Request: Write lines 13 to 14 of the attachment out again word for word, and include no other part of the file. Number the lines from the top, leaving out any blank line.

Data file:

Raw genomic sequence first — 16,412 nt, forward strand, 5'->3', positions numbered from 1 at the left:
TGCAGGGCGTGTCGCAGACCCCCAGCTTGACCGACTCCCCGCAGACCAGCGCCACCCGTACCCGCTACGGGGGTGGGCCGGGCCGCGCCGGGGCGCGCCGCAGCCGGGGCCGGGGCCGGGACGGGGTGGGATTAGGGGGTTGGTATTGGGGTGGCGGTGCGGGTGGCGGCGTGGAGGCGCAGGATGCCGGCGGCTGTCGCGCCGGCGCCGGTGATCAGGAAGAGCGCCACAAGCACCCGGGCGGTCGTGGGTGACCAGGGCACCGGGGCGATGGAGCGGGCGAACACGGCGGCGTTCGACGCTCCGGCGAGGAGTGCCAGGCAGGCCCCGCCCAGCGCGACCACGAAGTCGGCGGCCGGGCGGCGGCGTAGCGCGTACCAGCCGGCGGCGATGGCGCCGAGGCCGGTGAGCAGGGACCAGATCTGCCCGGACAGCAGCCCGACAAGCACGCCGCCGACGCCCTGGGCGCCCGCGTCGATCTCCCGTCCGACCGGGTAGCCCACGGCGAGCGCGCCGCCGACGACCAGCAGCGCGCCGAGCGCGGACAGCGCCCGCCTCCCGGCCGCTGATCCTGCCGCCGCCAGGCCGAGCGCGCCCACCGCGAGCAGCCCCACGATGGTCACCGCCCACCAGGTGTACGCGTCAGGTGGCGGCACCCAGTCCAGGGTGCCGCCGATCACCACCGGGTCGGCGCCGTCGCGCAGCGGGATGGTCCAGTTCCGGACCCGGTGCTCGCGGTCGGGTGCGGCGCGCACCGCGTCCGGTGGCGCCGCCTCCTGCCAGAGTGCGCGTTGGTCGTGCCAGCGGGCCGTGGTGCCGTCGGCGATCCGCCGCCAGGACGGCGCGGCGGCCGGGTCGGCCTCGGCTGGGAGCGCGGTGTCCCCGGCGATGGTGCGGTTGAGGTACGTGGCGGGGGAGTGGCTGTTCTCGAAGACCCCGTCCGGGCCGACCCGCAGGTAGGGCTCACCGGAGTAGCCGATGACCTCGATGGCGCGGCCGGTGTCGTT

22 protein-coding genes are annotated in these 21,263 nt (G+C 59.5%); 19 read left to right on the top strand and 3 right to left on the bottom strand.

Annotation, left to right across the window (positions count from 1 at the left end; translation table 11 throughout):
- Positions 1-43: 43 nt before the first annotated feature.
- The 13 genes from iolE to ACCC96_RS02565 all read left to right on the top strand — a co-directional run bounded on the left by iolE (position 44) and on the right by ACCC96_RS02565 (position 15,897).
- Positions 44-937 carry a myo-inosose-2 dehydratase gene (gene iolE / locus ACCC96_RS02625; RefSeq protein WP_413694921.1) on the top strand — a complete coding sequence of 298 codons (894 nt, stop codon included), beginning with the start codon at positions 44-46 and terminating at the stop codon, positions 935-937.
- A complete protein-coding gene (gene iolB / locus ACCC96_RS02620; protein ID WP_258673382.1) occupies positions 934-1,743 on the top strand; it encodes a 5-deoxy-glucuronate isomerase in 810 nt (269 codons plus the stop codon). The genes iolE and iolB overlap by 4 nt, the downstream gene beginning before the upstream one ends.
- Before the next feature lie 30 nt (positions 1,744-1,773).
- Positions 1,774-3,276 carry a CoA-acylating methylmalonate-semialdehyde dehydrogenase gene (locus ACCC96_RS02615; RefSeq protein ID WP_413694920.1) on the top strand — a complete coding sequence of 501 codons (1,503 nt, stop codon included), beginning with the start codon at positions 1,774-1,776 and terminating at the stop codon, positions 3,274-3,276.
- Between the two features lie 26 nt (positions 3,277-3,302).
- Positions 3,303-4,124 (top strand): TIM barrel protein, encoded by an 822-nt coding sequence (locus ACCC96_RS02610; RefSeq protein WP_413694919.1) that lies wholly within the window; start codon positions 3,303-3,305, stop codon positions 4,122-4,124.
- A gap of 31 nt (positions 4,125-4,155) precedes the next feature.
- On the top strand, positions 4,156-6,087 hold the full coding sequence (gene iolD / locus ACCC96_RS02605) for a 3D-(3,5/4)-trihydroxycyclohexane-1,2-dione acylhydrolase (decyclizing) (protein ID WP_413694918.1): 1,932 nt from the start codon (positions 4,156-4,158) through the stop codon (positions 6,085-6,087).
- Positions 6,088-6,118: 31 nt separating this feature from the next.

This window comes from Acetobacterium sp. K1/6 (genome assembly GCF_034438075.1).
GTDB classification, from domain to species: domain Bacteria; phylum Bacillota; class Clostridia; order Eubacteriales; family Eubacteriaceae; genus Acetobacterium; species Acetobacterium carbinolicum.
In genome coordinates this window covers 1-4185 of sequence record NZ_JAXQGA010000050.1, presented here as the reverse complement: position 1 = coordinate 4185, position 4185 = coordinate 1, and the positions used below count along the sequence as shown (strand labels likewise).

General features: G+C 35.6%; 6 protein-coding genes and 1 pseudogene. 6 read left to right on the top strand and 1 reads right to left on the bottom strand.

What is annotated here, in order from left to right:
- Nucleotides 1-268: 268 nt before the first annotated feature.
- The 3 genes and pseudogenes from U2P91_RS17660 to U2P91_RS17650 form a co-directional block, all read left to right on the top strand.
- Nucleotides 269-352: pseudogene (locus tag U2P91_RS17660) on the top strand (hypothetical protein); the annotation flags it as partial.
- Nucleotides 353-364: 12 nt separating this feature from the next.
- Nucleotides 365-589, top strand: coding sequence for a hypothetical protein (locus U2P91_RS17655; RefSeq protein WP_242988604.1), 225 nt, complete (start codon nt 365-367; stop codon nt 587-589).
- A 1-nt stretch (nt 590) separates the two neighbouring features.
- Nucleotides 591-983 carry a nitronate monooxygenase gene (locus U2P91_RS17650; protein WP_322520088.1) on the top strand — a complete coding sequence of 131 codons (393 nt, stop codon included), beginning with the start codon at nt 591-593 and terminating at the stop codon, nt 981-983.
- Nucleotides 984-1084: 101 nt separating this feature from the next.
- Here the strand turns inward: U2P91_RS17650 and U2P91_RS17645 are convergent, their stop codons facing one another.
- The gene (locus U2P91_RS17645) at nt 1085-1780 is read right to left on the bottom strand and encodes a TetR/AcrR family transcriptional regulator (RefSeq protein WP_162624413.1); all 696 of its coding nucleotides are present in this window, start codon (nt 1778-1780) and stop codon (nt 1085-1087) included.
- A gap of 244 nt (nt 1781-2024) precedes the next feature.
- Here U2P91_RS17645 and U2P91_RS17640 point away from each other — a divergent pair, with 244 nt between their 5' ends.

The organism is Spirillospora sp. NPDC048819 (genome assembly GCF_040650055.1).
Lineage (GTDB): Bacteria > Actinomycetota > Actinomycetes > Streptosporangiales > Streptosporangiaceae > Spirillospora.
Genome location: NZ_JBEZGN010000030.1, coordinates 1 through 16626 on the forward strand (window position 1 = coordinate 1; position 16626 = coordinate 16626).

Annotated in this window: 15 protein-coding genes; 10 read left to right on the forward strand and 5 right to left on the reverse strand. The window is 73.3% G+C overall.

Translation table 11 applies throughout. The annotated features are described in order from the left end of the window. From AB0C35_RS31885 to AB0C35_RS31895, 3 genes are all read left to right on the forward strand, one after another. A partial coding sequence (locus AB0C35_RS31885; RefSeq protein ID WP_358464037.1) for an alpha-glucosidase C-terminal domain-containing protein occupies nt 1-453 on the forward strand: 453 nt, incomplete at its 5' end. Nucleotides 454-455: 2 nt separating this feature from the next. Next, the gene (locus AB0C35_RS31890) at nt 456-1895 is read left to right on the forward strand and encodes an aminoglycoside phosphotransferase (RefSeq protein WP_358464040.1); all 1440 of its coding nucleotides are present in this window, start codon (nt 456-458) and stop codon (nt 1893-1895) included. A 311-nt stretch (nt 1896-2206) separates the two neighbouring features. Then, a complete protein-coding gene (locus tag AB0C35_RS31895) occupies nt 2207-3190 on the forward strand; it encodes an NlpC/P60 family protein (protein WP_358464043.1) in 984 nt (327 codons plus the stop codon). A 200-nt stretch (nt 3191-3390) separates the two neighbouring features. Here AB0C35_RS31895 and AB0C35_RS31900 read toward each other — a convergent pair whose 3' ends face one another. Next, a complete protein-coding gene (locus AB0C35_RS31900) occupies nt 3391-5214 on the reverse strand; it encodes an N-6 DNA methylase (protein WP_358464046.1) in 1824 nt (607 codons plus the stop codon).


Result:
- A gap of 31 nt (positions 4,125-4,155) precedes the next feature.
- On the top strand, positions 4,156-6,087 hold the full coding sequence (gene iolD / locus ACCC96_RS02605) for a 3D-(3,5/4)-trihydroxycyclohexane-1,2-dione acylhydrolase (decyclizing) (protein ID WP_413694918.1): 1,932 nt from the start codon (positions 4,156-4,158) through the stop codon (positions 6,085-6,087).